Human Rights Brief
A Legal Resource for the International Human Rights Community

Volume 13 Issue 3
Spring 2006

Jean De Dieu Kamuhanda v. Prosecutor
Case No. ICTR-99-54A-A

by Lizzie Rushing*
edited by Anne Heindel**

On September 19, 2005, the ICTR Appeals Chamber delivered its judgment in the case of Jean De Dieu Kamuhanda v. Prosecutor. Jean De Dieu Kamuhanda served as Minister of Higher Education and Scientific Research in the interim government of Rwanda from May 25, 1994, to mid-July 1994. Before 1994 his various government positions had made him influential in Gikomero Commune (Kigali-Rural Prefecture). In its 2004 judgment, Trial Chamber II found that during the genocide Kamuhanda had distributed weapons to members of the Interahamwe and others in Gikomero. It also found that on April 12, 1994, Kamuhanda initiated and led attackers in slaughtering Tutsi who had taken refuge in a local church. The Trial Chamber sentenced Kamuhanda to life imprisonment after convicting him of genocide and extermination as a crime against humanity. The Appeals Chamber dismissed all but one of Kamuhanda's allegations of error with respect to the Trial Chamber judgment, vacated his convictions as far as they were based on the modes of responsibility of instigation and aiding and abetting, and confirmed his convictions as far as they were based on the mode of responsibility of ordering. Despite this amendment to the conviction, the Appeals Chamber determined that the "full picture of the case" had not changed and thus no modification in sentencing was required.


Kamuhanda argued that the Trial Chamber erred in finding him responsible for genocide and extermination based on the modes of responsibility of instigating, aiding and abetting, and ordering. With regard to instigation, Kamuhanda argued that the Prosecutor had not shown a causal link between his alleged incitement to kill and the April 12, 1994, attack at Gikomero Parish Compound. The Appeals Chamber first noted that the Trial Chamber's factual findings were unclear as to which assailants Kamuhanda had instigated. The Prosecution asserted that the Trial Chamber's factual findings related to a meeting at Kamuhanda's cousin's house a few days before the Parish attack, during which Kamuhanda distributed guns, grenades, and machetes and encouraged those present to distribute the weapons to others and to begin the killing in Gikomero Commune. The Prosecution argued that, due to Kamuhanda's influence and authority in Gikomero, it was "only reasonable [for the Trial Chamber] to conclude that the persons who had been present during the meeting � encouraged the perpetrators of the killings," even if they were not present at the attacks themselves. The Appeals Chamber rejected this reasoning as speculative due to the lack of evidence that the individuals who met at the cousin's house were present at the massacre at the Parish Compound or that the attackers came from Gikomero and thus would necessarily have been influenced by Kamuhanda. As a result, it held that the finding that Kamuhanda had instigated assailants to kill members of the Tutsi ethnic group was not supported by the evidence.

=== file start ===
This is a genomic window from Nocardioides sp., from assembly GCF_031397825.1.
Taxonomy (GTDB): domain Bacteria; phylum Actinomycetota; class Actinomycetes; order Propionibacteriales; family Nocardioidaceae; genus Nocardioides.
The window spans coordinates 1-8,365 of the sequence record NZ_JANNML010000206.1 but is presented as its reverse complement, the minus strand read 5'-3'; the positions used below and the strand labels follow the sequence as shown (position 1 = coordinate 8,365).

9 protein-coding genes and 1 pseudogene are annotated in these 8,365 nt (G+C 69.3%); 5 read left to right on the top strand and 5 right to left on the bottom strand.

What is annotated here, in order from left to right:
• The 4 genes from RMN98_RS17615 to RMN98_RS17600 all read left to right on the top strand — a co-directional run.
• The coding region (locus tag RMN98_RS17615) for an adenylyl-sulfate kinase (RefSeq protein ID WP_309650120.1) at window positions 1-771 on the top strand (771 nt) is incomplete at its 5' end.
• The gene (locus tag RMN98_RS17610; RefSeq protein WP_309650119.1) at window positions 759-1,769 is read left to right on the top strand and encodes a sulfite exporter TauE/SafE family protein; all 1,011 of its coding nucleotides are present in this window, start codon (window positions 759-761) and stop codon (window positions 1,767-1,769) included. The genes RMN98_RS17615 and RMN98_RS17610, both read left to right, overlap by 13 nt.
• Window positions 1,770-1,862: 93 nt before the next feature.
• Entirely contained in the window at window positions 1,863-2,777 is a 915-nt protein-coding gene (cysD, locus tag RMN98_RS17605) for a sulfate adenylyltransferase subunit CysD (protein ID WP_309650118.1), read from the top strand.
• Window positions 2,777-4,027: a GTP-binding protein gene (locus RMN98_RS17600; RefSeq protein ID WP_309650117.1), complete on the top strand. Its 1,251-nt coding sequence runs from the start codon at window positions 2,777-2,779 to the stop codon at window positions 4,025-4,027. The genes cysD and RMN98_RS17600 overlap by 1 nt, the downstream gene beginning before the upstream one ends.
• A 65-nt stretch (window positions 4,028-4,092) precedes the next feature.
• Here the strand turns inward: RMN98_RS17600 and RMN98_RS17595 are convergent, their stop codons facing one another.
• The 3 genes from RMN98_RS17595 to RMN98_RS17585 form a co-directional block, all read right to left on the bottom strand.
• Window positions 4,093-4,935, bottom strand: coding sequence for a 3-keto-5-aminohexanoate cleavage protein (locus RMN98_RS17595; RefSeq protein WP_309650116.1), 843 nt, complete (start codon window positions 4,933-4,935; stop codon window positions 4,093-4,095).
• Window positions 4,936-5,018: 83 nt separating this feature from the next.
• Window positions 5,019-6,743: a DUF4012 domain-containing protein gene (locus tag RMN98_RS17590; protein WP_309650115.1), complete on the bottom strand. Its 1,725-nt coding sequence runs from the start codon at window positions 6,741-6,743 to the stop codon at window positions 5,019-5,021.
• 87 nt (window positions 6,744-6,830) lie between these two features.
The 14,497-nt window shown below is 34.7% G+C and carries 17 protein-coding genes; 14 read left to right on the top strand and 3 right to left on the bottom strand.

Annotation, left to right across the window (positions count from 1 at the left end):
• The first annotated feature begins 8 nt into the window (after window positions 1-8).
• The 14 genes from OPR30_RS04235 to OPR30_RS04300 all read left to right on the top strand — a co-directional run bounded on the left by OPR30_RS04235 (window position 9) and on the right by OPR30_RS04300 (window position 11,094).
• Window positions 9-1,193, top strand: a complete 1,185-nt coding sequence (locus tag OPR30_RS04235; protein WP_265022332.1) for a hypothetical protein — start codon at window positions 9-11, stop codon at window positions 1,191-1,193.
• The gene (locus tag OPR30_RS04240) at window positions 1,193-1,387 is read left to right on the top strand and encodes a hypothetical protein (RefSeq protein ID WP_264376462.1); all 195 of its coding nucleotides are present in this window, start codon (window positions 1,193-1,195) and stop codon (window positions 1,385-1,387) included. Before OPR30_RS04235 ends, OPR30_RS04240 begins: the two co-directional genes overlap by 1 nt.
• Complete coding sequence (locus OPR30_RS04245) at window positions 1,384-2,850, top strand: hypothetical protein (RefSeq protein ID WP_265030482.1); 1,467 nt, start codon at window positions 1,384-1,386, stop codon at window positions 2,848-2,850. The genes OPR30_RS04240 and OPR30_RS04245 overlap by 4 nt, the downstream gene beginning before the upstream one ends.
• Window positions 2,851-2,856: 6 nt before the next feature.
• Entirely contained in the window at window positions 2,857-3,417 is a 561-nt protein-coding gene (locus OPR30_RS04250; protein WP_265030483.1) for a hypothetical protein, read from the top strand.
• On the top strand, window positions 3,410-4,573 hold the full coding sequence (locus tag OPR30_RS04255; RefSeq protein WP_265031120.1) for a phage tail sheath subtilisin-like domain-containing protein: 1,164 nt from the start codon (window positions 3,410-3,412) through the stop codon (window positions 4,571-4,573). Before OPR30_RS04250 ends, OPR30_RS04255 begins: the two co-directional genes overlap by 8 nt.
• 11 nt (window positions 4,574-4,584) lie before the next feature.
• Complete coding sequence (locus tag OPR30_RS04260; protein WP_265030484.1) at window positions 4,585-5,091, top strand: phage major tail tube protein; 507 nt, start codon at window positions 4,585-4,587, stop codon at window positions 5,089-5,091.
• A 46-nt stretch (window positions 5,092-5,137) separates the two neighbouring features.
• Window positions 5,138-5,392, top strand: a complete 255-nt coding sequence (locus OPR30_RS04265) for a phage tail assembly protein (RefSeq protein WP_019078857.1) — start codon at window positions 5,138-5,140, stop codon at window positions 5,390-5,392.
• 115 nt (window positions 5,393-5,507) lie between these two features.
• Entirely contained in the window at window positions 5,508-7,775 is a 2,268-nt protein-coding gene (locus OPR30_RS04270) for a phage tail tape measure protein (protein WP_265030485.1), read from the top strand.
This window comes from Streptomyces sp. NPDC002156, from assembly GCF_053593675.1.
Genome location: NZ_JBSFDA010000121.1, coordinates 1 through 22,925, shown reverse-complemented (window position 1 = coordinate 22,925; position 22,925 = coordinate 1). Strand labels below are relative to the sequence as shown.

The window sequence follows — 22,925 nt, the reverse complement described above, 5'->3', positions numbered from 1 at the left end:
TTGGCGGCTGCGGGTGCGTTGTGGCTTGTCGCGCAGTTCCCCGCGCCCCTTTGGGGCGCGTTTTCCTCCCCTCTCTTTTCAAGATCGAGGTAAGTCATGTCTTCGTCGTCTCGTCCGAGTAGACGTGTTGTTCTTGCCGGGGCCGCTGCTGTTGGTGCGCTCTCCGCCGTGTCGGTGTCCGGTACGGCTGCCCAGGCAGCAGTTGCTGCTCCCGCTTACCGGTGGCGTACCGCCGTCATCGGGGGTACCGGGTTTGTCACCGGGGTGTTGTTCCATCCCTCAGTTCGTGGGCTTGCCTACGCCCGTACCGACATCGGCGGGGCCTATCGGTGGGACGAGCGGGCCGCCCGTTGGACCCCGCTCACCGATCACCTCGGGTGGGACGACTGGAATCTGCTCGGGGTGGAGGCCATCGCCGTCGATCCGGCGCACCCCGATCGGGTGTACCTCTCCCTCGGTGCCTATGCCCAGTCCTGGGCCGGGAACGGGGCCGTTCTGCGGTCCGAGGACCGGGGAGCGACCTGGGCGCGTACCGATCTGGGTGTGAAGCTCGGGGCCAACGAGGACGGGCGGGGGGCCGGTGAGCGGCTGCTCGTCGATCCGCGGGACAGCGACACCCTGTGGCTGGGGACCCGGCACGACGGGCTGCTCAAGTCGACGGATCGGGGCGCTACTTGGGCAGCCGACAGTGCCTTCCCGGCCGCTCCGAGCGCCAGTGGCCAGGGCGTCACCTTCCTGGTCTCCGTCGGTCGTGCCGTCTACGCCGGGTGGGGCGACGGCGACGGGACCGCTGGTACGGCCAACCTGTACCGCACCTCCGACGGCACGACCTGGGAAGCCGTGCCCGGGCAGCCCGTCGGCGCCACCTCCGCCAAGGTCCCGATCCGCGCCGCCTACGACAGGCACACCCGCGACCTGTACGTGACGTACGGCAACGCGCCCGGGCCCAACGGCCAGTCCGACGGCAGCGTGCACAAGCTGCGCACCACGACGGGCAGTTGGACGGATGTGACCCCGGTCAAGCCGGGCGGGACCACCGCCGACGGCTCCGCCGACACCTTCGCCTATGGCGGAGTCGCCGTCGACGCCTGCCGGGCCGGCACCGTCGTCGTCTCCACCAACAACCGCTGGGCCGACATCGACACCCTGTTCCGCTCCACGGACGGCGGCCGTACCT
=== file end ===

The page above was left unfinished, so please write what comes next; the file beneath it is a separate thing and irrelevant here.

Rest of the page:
Kamuhanda also argued that the Trial Chamber had erred in concluding that he had aided and abetted the massacre at Gikomero Parish Compound. The Appeals Chamber again noted the lack of evidence that anyone who had received a weapon at Kamuhanda's cousin's house had taken part in the attack or that any of the weapons Kamuhanda distributed had been used in the attack. Consequently, it disregarded this factual finding. Nevertheless, it determined that there were several other findings in the record - including a finding that Kamuhanda had told the attackers at the Parish Compound to "work," which was understood as "an order to start the killings" - that supported the conclusion that Kamuhanda had directly and substantially contributed to the killings at the Gikomero Parish Compound as an aider and abetter.

Judge Schomburg disagreed with the Appeals Chamber's determination "that the evidence does not support any connection between the distribution of weapons and the subsequent attack." He asserted that the Trial Chamber had reasonably proved such a connection, particularly through the testimony of Witness GEK, a "highly credible" witness who testified that the weapons distributed at the home were the ones used during the massacre. Schomburg noted that "even if the weapons that were distributed by Kamuhanda had not been used at all, their mere distribution amounted to psychological assistance, as it was an act of encouragement that contributed substantially to the massacre, thus amounting to abetting if not aiding."